Previous research has shown that listeners use the prosodic structure of utterances in a predictive fashion in sentence comprehension, to direct attention to accented words. Acoustically identical words spliced into sentence contexts arc responded to differently if the prosodic structure of the context is \ aricd: when the preceding prosody indicates that the word will he accented, responses are faster than when the preceding prosodv is inconsistent with accent occurring on that word. In the present series of experiments speech hybridisation techniques were first used to interchange the timing patterns within pairs of prosodic variants of utterances, independently of the pitch and intensity contours. The time-adjusted utterances could then serve as a basis lor the orthogonal manipulation of the three prosodic dimensions of pilch, intensity and rhythm. The overall pattern of results showed that when listeners use prosody to predict accent location, they do not simply rely on a single prosodic dimension, hut exploit the interaction between pitch, intensity and rhythm.
  • Cutler, A., Mehler, J., Norris, D., & Segui, J. (1987). Phoneme identification and the lexicon. Cognitive Psychology, 19, 141-177. doi:10.1016/0010-0285(87)90010-7.
  • Cutler, A. (1987). Speaking for listening. In A. Allport, D. MacKay, W. Prinz, & E. Scheerer (Eds.), Language perception and production: Relationships between listening, speaking, reading and writing (pp. 23-40). London: Academic Press.

    Abstract

    Speech production is constrained at all levels by the demands of speech perception. The speaker's primary aim is successful communication, and to this end semantic, syntactic and lexical choices are directed by the needs of the listener. Even at the articulatory level, some aspects of production appear to be perceptually constrained, for example the blocking of phonological distortions under certain conditions. An apparent exception to this pattern is word boundary information, which ought to be extremely useful to listeners, but which is not reliably coded in speech. It is argued that the solution to this apparent problem lies in rethinking the concept of the boundary of the lexical access unit. Speech rhythm provides clear information about the location of stressed syllables, and listeners do make use of this information. If stressed syllables can serve as the determinants of word lexical access codes, then once again speakers are providing precisely the necessary form of speech information to facilitate perception.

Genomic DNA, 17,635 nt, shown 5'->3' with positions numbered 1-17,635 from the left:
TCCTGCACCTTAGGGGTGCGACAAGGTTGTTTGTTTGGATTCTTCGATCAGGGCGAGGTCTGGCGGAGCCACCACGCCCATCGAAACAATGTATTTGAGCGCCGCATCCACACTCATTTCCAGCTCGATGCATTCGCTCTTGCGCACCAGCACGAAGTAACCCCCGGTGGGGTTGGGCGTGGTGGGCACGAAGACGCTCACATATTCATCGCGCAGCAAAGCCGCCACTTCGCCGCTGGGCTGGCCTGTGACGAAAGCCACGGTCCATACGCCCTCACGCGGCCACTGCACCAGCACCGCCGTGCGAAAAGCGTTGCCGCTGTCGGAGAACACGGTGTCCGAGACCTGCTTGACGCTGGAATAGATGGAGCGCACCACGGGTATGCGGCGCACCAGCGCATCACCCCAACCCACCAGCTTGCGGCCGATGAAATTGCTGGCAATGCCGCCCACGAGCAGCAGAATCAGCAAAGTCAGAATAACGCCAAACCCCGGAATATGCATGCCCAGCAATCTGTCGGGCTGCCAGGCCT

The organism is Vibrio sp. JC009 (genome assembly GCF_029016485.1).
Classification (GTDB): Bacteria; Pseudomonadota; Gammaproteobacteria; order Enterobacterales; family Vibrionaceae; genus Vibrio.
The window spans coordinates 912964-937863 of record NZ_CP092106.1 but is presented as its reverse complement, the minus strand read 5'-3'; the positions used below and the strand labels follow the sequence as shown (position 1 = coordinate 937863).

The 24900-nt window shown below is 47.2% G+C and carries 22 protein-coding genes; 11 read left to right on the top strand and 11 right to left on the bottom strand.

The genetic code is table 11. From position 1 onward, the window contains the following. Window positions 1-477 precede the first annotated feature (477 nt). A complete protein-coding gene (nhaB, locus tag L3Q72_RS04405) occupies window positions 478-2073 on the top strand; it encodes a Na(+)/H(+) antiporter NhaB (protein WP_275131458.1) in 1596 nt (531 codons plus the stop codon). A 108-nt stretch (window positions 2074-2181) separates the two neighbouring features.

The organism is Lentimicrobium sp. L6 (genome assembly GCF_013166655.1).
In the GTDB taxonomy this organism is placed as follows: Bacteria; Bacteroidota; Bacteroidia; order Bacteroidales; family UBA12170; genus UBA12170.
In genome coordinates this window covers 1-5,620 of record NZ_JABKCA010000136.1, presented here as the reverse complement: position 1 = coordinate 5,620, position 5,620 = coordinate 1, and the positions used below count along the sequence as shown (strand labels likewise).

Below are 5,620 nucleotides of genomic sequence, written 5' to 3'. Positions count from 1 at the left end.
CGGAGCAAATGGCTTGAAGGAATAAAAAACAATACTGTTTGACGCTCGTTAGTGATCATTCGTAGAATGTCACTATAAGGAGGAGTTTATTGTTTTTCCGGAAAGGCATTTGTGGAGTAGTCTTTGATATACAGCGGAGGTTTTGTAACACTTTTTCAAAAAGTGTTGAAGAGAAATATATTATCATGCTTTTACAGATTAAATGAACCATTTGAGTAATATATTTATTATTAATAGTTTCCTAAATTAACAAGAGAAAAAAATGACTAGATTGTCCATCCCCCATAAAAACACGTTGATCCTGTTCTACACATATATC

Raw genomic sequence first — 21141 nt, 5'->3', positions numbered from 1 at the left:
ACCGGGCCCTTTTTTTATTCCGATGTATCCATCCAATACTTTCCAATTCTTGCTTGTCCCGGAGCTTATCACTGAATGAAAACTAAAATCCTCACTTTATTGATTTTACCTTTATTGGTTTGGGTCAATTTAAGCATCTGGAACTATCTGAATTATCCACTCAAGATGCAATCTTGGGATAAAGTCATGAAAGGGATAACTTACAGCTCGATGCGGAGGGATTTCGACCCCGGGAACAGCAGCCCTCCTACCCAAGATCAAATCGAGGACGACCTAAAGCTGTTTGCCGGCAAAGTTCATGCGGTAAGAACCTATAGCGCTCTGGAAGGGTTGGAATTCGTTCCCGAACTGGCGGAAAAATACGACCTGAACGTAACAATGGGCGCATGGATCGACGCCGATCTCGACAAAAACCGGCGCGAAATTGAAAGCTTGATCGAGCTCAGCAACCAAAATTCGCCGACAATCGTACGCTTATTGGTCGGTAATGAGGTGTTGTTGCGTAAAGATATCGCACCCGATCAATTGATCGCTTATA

• Cutler, A., & Carter, D. (1987). The prosodic structure of initial syllables in English. In J. Laver, & M. Jack (Eds.), Proceedings of the European Conference on Speech Technology: Vol. 1 (pp. 207-210). Edinburgh: IEE.
  • Cutler, A., Butterfield, S., & Williams, J. (1987). The perceptual integrity of syllabic onsets. Journal of Memory and Language, 26, 406-418. doi:10.1016/0749-596X(87)90099-4.
  • Cutler, A., & Carter, D. (1987). The predominance of strong initial syllables in the English vocabulary. Computer Speech and Language, 2, 133-142. doi:10.1016/0885-2308(87)90004-0.

    Abstract

    Studies of human speech processing have provided evidence for a segmentation strategy in the perception of continuous speech, whereby a word boundary is postulated, and a lexical access procedure initiated, at each metrically strong syllable. The likely success of this strategy was here estimated against the characteristics of the English vocabulary. Two computerized dictionaries were found to list approximately three times as many words beginning with strong syllables (i.e. syllables containing a full vowel) as beginning with weak syllables (i.e. syllables containing a reduced vowel). Consideration of frequency of lexical word occurrence reveals that words beginning with strong syllables occur on average more often than words beginning with weak syllables. Together, these findings motivate an estimate for everyday speech recognition that approximately 85% of lexical words (i.e. excluding function words) will begin with strong syllables. This estimate was tested against a corpus of 190 000 words of spontaneous British English conversion. In this corpus, 90% of lexical words were found to begin with strong syllables. This suggests that a strategy of postulating word boundaries at the onset of strong syllables would have a high success rate in that few actual lexical word onsets would be missed.
  • Cutler, A. (1987). The task of the speaker and the task of the hearer [Commentary/Sperber & Wilson: Relevance]. Behavioral and Brain Sciences, 10, 715-716.
  • Cutler, A. (1970). An experimental method for semantic field study. Linguistic Communications, 2, 87-94.

    Abstract

    This paper emphasizes the need for empirical research and objective discovery procedures in semantics, and illustrates a method by which these goals may be obtained. The aim of the methodology described is to provide a description of the internal structure of a semantic field by eliciting the description--in an objective, standardized manner--from a representative group of native speakers. This would produce results that would be equally obtainable by any linguist using the same method under the same conditions with a similarly representative set of informants. The standardized method suggested by the author is the Semantic Differential developed by C. E. Osgood in the 1950's. Applying this method to semantic research, it is further hypothesized that, should different members of a semantic field be employed as concepts on a Semantic Differential task, a factor analysis of the results would reveal the dimensions operative within the body of data. The author demonstrates the use of the Semantic Differential and factor analysis in an actual experiment.